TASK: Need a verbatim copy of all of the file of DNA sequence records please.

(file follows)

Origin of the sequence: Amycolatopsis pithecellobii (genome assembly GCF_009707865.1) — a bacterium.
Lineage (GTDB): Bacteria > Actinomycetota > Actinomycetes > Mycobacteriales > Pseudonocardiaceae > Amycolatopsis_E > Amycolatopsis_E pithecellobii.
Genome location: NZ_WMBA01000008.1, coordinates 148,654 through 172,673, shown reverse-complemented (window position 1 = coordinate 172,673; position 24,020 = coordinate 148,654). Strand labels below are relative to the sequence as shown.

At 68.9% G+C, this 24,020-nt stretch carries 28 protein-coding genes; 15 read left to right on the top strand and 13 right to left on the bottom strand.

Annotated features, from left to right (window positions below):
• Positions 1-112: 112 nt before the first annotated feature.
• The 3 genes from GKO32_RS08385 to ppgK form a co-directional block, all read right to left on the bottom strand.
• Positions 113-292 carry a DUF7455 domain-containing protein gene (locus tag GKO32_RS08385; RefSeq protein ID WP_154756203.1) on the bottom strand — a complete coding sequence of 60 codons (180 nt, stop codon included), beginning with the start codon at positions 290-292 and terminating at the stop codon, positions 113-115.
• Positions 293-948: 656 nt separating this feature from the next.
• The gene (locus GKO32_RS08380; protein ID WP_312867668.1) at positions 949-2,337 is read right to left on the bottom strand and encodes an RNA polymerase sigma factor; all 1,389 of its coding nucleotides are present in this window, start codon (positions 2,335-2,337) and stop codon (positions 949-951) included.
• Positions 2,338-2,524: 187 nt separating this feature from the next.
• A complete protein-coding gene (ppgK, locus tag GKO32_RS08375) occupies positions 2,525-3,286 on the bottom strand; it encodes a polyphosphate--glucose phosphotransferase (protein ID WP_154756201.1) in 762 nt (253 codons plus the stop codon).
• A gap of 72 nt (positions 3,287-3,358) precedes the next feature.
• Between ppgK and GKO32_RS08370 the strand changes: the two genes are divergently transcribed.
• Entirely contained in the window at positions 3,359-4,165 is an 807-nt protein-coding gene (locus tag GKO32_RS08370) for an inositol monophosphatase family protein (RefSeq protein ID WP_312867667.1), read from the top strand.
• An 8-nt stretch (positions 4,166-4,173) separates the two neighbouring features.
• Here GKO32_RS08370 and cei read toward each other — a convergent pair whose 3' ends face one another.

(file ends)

Origin of the sequence: Amycolatopsis pithecellobii (genome assembly GCF_009707865.1) — a bacterium.
Lineage (GTDB): Bacteria > Actinomycetota > Actinomycetes > Mycobacteriales > Pseudonocardiaceae > Amycolatopsis_E > Amycolatopsis_E pithecellobii.
Genome location: NZ_WMBA01000008.1, coordinates 148,654 through 172,673, shown reverse-complemented (window position 1 = coordinate 172,673; position 24,020 = coordinate 148,654). Strand labels below are relative to the sequence as shown.

At 68.9% G+C, this 24,020-nt stretch carries 28 protein-coding genes; 15 read left to right on the top strand and 13 right to left on the bottom strand.

Annotated features, from left to right (window positions below):
• Positions 1-112: 112 nt before the first annotated feature.
• The 3 genes from GKO32_RS08385 to ppgK form a co-directional block, all read right to left on the bottom strand.
• Positions 113-292 carry a DUF7455 domain-containing protein gene (locus tag GKO32_RS08385; RefSeq protein ID WP_154756203.1) on the bottom strand — a complete coding sequence of 60 codons (180 nt, stop codon included), beginning with the start codon at positions 290-292 and terminating at the stop codon, positions 113-115.
• Positions 293-948: 656 nt separating this feature from the next.
• The gene (locus GKO32_RS08380; protein ID WP_312867668.1) at positions 949-2,337 is read right to left on the bottom strand and encodes an RNA polymerase sigma factor; all 1,389 of its coding nucleotides are present in this window, start codon (positions 2,335-2,337) and stop codon (positions 949-951) included.
• Positions 2,338-2,524: 187 nt separating this feature from the next.
• A complete protein-coding gene (ppgK, locus tag GKO32_RS08375) occupies positions 2,525-3,286 on the bottom strand; it encodes a polyphosphate--glucose phosphotransferase (protein ID WP_154756201.1) in 762 nt (253 codons plus the stop codon).
• A gap of 72 nt (positions 3,287-3,358) precedes the next feature.
• Between ppgK and GKO32_RS08370 the strand changes: the two genes are divergently transcribed.
• Entirely contained in the window at positions 3,359-4,165 is an 807-nt protein-coding gene (locus tag GKO32_RS08370) for an inositol monophosphatase family protein (RefSeq protein ID WP_312867667.1), read from the top strand.
• An 8-nt stretch (positions 4,166-4,173) separates the two neighbouring features.
• Here GKO32_RS08370 and cei read toward each other — a convergent pair whose 3' ends face one another.